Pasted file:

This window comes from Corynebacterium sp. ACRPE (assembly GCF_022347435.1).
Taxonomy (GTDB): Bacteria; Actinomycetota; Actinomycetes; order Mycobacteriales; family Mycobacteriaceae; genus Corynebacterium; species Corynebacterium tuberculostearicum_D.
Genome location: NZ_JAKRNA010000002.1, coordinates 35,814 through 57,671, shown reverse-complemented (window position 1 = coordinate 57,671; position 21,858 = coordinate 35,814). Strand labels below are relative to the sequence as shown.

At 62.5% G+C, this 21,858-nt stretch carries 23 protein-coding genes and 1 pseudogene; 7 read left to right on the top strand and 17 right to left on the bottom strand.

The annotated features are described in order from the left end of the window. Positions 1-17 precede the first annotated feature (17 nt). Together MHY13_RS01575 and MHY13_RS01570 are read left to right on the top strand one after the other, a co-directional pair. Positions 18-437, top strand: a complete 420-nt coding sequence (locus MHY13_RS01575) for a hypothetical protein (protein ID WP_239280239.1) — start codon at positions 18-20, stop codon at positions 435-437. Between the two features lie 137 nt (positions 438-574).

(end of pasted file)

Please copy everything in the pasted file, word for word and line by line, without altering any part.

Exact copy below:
This window comes from Corynebacterium sp. ACRPE (assembly GCF_022347435.1).
Taxonomy (GTDB): Bacteria; Actinomycetota; Actinomycetes; order Mycobacteriales; family Mycobacteriaceae; genus Corynebacterium; species Corynebacterium tuberculostearicum_D.
Genome location: NZ_JAKRNA010000002.1, coordinates 35,814 through 57,671, shown reverse-complemented (window position 1 = coordinate 57,671; position 21,858 = coordinate 35,814). Strand labels below are relative to the sequence as shown.

At 62.5% G+C, this 21,858-nt stretch carries 23 protein-coding genes and 1 pseudogene; 7 read left to right on the top strand and 17 right to left on the bottom strand.

The annotated features are described in order from the left end of the window. Positions 1-17 precede the first annotated feature (17 nt). Together MHY13_RS01575 and MHY13_RS01570 are read left to right on the top strand one after the other, a co-directional pair. Positions 18-437, top strand: a complete 420-nt coding sequence (locus MHY13_RS01575) for a hypothetical protein (protein ID WP_239280239.1) — start codon at positions 18-20, stop codon at positions 435-437. Between the two features lie 137 nt (positions 438-574).